Is there any single concept more maligned in the business world than meetings? If you are at all like me, you let out a little groan at the mere mention of the term. But, in today’s world, business seems to equal meetings – some would even say we have so many that we can’t actually get any work done during normal business hours.
Is this the result of the concept of a meeting in general, or rather the fact that most have no purpose, have little structure and/or are run poorly? Is it the meetings’ fault we loathe them, or is it the people who are in charge that are the real cause of the problem? Maybe there are no bad meetings, only bad meeting callers/owners.
To be clear, this is not an anti-meeting missive. Instead, I hope to share some thoughts around why meetings generally suck and what we can do to make them work for our greater good. Meetings can have very positive traits:
- They are key to collaboration.
- They are an efficient, if not always necessary, way to share information.
- They bring people together allowing us to forge relationships and create familiarity.
But at the end of the day, a meeting is simply a tool to accomplish a broader goal. A meeting should never be the goal in and of itself. They should have purpose, structure, focus and result in actions. Real work should be done. If this is not happening, the meeting is not serving a purpose and probably shouldn’t take place.
So what can we do to ensure we don’t have too many meetings and that the ones we do have are very, very productive? See the tips below.
#### 1. Meeting or no meeting?
The first thing we can do is stop to think about whether or not we should have a meeting in the first place. If the purpose is just about sharing information, is there a better, more efficient manner to do that? What actions will result from this meeting? What work will get completed/started? What is the purpose?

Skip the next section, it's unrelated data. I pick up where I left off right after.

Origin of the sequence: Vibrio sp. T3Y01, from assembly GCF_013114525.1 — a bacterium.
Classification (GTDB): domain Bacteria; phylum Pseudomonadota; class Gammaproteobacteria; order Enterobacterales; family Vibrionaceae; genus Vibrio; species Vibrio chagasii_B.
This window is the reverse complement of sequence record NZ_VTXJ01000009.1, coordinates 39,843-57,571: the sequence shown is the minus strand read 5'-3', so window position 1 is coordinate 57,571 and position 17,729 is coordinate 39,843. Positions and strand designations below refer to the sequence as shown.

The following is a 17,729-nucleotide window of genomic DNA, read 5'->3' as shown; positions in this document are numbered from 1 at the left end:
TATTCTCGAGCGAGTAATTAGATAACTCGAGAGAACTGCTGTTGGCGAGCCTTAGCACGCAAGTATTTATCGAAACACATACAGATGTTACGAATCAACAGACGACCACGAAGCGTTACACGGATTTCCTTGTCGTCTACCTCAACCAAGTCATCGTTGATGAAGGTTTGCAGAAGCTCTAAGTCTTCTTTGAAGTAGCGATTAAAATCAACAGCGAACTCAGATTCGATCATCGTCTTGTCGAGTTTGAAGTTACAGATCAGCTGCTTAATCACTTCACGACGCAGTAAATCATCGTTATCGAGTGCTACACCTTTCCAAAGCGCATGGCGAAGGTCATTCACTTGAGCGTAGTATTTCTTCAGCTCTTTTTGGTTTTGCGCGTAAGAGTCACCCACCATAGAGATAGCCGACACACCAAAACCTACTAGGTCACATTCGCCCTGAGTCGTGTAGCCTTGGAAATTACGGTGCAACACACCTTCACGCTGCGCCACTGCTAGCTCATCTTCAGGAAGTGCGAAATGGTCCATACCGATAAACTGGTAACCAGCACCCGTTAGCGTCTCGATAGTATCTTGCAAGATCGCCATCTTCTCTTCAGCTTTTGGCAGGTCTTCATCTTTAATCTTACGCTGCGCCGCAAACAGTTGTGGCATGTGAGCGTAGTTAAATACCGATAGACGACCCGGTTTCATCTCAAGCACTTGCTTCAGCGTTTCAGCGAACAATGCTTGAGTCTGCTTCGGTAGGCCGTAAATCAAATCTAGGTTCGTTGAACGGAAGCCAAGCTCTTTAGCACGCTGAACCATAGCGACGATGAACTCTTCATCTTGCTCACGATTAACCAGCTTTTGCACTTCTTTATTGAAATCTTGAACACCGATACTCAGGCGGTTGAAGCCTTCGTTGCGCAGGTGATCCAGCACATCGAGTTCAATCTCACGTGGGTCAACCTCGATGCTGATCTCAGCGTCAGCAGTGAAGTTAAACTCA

#### 2. Be selective about attendance.
Next, we need to be strategic about who we invite. Does everyone need to be there all the time? A too small meeting, with not the right people, is just as bad as a too big meeting with non-essential people. So who are the right attendees to accomplish the purpose?
#### 3. Active management is a must.
Finally, if you call the meeting, you must manage it, actively. A meeting is no place to be passive. Below are a few [tips on meeting management](http://intrinzicbrands.com/meaningful-meetings/) that can help you be successful.
- Start on time, end on time – but don’t feel like you have to fill all the time. Shorter is always better.
- Be brief, be bright, be gone.
- Establish a purpose/objective and state it up front, so everyone knows what we are working toward.
- Have an agenda and stick with it – manage the people and time to accomplish it. Do your prep work to know what you need out of the meeting.
- Lead the meeting, don’t dominate it – but make sure the discussion accomplishes your goals and has a rhythm. Keep things moving towards accomplishing the purpose/goals.
- Make sure everyone knows the takeaways/action items. Re-state them at end to ensure clarity and alignment.
Meetings are an essential part of the business culture. Like any tool, they can be helpful or useless depending upon how you use them. What tips do you suggest for hosting better meetings? Learn more from some of [the best meeting makers](http://99u.com/articles/7220/how-to-run-your-meetings-like-apple-and-google) like Apple and Google.